Acupuncture has been promoted as an alternative; in theory, it may work by stimulating the nervous system, which in turn could cause the uterus to contract.

But in the new study of 364 pregnant women who were past their due dates, Australian researchers found that 2 days of acupuncture therapy did not reduce the need for standard forms of labor induction.

Dr. Caroline A. Smith and colleagues at the University of Adelaide report the findings in the journal Obstetrics & Gynecology.

Acupuncture has been used for more than 2,000 years in Chinese medicine to treat a wide variety of ailments. According to traditional medicine, specific acupuncture points on the skin are connected to internal pathways that conduct energy, or qi ("chee"), and stimulating these points with a fine needle promotes the healthy flow of qi.

For their study, Smith and her colleagues randomly assigned patients to either undergo real acupuncture or a "sham" version where needles were inserted only superficially, into areas of the skin other than traditional acupuncture points.

Each woman had two sessions performed over the 2 days before her scheduled labor induction.

In the end, Smith's team found, women who had the real acupuncture were just as likely as the comparison group to need any of the standard forms of labor induction and did not have a shorter labor once it was induced.

Still, the researchers conclude, the findings do not prove that acupuncture has no use in inducing labor. They say larger studies should look at whether starting acupuncture sooner, or doing more sessions, aids labor induction.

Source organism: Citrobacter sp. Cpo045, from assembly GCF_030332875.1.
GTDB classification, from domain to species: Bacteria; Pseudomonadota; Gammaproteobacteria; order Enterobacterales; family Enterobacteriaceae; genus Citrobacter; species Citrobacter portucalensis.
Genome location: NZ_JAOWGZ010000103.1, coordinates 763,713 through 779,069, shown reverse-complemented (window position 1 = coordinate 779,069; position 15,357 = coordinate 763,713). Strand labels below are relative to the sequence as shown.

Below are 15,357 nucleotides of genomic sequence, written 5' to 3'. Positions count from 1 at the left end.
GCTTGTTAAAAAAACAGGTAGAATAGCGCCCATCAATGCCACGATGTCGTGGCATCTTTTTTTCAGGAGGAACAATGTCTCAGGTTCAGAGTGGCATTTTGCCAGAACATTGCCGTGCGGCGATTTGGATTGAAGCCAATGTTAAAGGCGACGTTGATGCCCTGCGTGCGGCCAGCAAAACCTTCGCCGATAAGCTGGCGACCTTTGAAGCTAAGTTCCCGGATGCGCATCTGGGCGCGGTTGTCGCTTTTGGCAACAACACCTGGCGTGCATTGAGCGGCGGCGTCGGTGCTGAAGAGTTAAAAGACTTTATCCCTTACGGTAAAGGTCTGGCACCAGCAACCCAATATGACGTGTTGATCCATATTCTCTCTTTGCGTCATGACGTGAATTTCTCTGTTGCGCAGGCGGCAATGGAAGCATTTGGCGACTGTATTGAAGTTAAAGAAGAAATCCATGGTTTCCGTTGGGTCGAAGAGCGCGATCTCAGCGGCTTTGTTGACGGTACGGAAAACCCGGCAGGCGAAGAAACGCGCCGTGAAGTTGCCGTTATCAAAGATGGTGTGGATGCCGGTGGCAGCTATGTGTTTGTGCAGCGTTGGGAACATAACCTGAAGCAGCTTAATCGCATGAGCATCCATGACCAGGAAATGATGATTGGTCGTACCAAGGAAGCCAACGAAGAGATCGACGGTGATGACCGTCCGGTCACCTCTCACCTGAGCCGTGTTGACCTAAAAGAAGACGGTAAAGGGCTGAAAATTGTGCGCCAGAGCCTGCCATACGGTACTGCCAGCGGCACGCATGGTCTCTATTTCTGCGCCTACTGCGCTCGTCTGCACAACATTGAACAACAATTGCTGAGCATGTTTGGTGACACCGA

In the meantime, acupuncture at least seems to do no harm.

"There is no evidence of harm from the administration of acupuncture in the postterm period to the mother or fetus," Smith and her colleagues write, "and women may still seek out the use of acupuncture to prepare for labor."

Monday, November 3, 2008

Obesity, Other Health Problems Delay MS Diagnosis

"Our study suggests that doctors who treat people with chronic diseases should not attribute new neurological symptoms such as numbness and tingling to existing conditions without careful consideration," said study author Ruth Ann Marrie, MD, PhD, of the University of Manitoba in Winnipeg, Canada, and member of the American Academy of Neurology.

For the study, researchers examined the records of 8,983 people who had been diagnosed with MS. Of those, 2,375 were further classified as having mild, moderate or severe disability within two years of diagnosis. This well-characterized group was asked about pre-existing health conditions, their smoking status and weight history.

The study found that it took one to 10 years longer for people who were obese, smoked, or had physical or mental health conditions to be diagnosed with MS compared to people without such conditions. The study also found that the more medical problems a person with MS had, the more severe the disease had become by the time they were diagnosed.

"People with vascular problems or who were obese were about one-and-a-half times more likely to be moderately disabled at the time of diagnosis compared with those who had MS but did not have any heart or weight problems," said Marrie. "We also found people who had a mental disorder or any muscle or joint problem along with MS were nearly two times more likely to be severely disabled at the time of diagnosis."

Marrie says pre-existing conditions are common in the United States and can mask symptoms of a new disease or affect access to patient care. "People with multiple medical problems on top of MS may need more healthcare resources or might respond differently to medication," Marrie said. "This needs more study."